Boris, Pink (2005)
Long before The Sword, Boris was getting smeared as poseur metal. It’s unlikely that would have happened if the band wasn’t Japanese, and if lead guitarist Wata wasn’t a woman; if the titanic sounds she wrenches out of an instrument almost as big as she is isn’t metal, then there’s no such thing. Boris is one of the most restless bands out there, never willing to settle in one place for long, but here, when it lands on the sweet spot between heavy drone and crushing stoner riffs, the band manages to become, for almost an hour, one of the best on the planet.
Converge, Jane Doe (2001)
Jane Doe is a perfect example of the triumph of quality over genre. Metalcore has never been my thing, and Converge has rarely lived up to my expectations, but a record with the raw power and aggression of Jane Doe simply cannot be denied. Kurt Ballou channels The Jesus Lizard in his meaty blasts of guitar noise, and the band as a whole finally manages to prove that it belongs in the same class as Cave In. It’s an essential album of its kind, proving even to doubters the value of skillful exploration of the gray area between punk and metal.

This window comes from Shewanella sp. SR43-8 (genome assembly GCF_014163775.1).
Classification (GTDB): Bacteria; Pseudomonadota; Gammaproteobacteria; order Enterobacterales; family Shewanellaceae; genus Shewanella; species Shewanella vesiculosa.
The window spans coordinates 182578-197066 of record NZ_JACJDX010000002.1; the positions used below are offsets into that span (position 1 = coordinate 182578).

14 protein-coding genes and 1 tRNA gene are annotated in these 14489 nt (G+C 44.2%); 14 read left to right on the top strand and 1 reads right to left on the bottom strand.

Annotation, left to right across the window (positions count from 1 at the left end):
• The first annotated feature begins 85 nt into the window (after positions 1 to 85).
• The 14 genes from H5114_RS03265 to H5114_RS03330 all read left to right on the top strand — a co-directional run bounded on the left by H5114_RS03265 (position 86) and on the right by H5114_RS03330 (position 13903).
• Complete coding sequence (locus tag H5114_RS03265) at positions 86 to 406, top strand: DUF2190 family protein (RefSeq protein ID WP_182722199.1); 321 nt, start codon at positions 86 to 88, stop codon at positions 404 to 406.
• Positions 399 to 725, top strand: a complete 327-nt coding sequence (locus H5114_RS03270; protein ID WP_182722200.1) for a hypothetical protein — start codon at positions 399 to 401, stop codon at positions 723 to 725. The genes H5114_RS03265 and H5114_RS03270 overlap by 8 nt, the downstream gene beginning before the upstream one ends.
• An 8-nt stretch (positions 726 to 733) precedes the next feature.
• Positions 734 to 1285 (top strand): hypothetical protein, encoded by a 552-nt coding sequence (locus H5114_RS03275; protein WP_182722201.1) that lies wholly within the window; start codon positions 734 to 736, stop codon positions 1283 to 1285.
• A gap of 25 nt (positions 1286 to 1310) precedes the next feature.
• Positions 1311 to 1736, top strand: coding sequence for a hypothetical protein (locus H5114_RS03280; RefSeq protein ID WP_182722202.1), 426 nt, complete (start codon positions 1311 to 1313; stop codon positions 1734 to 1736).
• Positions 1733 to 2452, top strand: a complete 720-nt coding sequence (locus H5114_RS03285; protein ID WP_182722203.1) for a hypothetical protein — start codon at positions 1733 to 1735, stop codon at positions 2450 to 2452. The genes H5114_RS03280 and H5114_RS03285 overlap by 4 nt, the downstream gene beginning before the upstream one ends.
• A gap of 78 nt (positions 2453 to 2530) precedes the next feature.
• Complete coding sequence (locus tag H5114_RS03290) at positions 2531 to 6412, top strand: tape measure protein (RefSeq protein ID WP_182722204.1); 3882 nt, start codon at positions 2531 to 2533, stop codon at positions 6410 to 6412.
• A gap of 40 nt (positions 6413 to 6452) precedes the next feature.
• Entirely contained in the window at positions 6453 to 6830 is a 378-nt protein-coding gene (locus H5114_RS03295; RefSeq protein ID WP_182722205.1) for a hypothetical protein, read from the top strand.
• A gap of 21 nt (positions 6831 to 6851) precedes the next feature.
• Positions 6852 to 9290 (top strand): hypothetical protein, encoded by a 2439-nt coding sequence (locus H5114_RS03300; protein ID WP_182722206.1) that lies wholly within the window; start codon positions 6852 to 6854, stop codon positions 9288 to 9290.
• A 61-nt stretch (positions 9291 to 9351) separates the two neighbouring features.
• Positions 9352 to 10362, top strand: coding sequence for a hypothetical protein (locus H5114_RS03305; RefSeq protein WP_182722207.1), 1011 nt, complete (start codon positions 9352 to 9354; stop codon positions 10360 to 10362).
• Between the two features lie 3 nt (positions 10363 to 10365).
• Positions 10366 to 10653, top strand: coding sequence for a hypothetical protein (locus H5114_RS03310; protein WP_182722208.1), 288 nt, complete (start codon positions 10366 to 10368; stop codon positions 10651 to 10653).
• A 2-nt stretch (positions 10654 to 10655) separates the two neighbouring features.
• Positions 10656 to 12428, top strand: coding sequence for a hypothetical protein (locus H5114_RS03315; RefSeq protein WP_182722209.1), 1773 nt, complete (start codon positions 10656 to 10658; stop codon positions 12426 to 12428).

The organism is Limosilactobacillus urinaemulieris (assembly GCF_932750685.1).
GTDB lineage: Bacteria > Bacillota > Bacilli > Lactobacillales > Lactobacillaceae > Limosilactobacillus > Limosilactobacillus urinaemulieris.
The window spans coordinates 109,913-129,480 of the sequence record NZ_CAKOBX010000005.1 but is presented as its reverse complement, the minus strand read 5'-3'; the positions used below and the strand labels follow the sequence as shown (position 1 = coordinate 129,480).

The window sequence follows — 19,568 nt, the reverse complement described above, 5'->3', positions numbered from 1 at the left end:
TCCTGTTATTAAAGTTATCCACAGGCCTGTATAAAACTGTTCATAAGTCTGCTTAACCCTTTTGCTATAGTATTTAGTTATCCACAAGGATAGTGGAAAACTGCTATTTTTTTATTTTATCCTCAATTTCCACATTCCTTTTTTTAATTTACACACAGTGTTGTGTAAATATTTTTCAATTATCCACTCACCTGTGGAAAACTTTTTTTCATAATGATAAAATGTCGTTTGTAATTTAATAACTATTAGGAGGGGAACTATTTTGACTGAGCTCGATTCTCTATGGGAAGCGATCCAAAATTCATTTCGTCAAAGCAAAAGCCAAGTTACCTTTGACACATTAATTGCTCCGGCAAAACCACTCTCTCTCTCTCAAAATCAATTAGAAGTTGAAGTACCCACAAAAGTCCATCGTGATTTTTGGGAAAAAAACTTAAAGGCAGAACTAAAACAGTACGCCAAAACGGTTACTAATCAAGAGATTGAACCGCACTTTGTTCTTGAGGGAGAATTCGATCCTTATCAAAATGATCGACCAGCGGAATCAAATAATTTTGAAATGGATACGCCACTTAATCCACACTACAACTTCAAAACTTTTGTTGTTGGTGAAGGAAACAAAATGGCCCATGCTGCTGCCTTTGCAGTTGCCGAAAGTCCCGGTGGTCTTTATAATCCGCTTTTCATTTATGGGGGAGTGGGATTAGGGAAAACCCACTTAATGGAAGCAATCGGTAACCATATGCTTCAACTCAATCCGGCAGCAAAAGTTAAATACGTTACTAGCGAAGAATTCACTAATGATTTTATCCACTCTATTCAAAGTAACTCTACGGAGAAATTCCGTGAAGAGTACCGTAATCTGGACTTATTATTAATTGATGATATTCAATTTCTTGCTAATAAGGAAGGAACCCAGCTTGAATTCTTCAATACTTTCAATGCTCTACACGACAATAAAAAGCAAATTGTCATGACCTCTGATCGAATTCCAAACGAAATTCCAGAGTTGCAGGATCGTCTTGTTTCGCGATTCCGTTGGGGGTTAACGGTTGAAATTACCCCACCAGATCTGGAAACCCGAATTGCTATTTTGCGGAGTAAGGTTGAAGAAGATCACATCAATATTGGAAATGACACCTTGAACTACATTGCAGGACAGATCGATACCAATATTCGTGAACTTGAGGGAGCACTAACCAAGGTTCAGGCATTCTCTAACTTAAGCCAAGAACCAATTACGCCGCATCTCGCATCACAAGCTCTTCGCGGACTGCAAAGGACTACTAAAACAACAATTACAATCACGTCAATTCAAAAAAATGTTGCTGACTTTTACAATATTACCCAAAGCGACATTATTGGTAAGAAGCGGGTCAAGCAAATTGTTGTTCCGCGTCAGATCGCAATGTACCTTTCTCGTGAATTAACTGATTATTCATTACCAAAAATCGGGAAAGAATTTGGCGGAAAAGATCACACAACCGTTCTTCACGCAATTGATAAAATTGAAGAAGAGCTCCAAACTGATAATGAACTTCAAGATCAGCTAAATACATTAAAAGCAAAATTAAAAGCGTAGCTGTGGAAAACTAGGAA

Deftones, White Pony (2000)
Deftones was one of the few bands left after the great nü-metal crash of the late 1990s to stumble from the wreckage with any credibility intact. After some very shaky early work, its members finally hit their mark with Around The Fur, and, almost as if they sensed a moment in time was fading, followed it up with the best record of their career. Heavily symbolic, mature, and with a tight sound that Deftones never achieved before and never would again, White Pony was the last hurrah of the alternative metal movement—and the first great metal album of the 21st century.
The Dillinger Escape Plan, Ire Works (2007)